Five questions to Patrizia Biondi

Five questions to Patrizia Biondi

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Patrizia Biondi is a Sydney-based, multi-disciplinary visual artist working predominantly with salvaged resources such as paper, cardboard, plastic, glass, timber, and ceramics. She grew up in Italy during the 1970s. The recovery of discarded supplies and their transformation into collectible works of art points to Patrizia’s concern that the deep entrenchment of consumerism with human identity could render environmental sustainability difficult to achieve. How did you get into art?

My early education was in Italy, where high school is not generic. It is specialised. I was young (and silly) enough to choose accountancy. Luck had it that my first job was in administration with an advertising company, in Australia. I soon received in-house training as a graphic designer and advertising copywriter. I worked in that field for years. My next artistic phase also fell in my lap coincidentally. During a client briefing, I offered some casual advice with the design of a fashion jewellery line. She was impressed and asked me to produce the entire range for her outside my working hours. The designs were successful. I left commercial art and went into fashion accessory design and making for years to come. With an agent in Singapore, my jewellery and handbags became popular beyond Australia. When I needed a new challenge, I undertook a degree in Visual Arts and turned to art as a way to articulate my socio-political interests and concerns. This is where I am at, now.

How would you describe your style? What makes your work special?

I can work across artistic disciplines and blend craft practices within the same artwork. My cardboard artworks, for example, reference painting, sculpture, and architecture. They also embody the practice of making through the assembly and construction process. I have developed a broad range of art and craft skills throughout my professional life. I am not a purist. I use whatever technique I need to articulate my ideas in the aesthetic form. This is quite obvious in my most recent works – My Last Breath series – which I made with salvaged glass objects and burnt Australian native shrubs that I recovered during walks through bush areas that were destroyed in the 2019 fires.How do you go about developing your work?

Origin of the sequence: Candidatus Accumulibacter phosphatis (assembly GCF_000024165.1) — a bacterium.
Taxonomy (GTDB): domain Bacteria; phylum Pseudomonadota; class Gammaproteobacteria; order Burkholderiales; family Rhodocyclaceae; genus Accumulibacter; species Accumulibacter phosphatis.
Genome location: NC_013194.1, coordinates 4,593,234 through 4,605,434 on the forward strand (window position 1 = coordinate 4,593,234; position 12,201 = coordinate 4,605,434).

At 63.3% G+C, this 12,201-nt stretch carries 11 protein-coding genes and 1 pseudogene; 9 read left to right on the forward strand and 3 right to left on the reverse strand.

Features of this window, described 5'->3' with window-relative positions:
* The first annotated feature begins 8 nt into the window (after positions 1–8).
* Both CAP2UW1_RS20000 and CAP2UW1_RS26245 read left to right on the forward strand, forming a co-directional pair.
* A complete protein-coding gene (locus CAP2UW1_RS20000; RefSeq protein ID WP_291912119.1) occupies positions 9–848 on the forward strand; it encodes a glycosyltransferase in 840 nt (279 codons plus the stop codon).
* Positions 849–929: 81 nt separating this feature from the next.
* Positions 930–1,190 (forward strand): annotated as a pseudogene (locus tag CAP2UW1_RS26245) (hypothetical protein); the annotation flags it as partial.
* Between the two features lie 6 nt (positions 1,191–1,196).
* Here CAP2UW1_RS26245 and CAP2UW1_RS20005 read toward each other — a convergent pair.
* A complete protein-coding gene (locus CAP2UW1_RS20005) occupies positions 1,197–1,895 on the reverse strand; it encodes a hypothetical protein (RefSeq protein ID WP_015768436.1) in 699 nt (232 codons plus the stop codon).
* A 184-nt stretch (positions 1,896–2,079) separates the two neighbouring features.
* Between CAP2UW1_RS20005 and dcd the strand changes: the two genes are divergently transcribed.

My art inevitably emerges from my societal interests. The way in which humanity conceives the material world is the pivotal point from which all my ideas ensue. Whether it is excessive consumption, depredation of resources or the destruction of nature, I start from my ideas. I then begin to play with various materials and configurations until I find the way to articulate those ideas visually and conceptually. Materials plays a major part in my practice. The history of humanity is embedded in materials, after all.Who or what influences you?

The artistic practices of Isa Genzken, Janice Caswell, Phyllida Barlow, to mention some, continue to exercise great influence on me about the ways in which materials can create meaning. The writings of Herbert Marcuse, Walter Benjamin, Jean Baudrillard, Roland Barthes, Simon Schama, Jonathan Crary, Slavoy Zizek, Franco (Bifo) Berardi, and many others, further my understanding of specific socio-political issues.

Make us curious. What are you planning to do next?

The current body of work in progress continues my use of recovered materials but pushes the boundaries as I am also learning to make my own biomaterials.I am also halfway through my PhD in Visual Arts. Research is pivotal to my artistic practice and I am a book nerd, so it made perfect sense for me to do a PhD – a 45,000-word thesis and two bodies of work. Portrait by Nicole Anderson Photography

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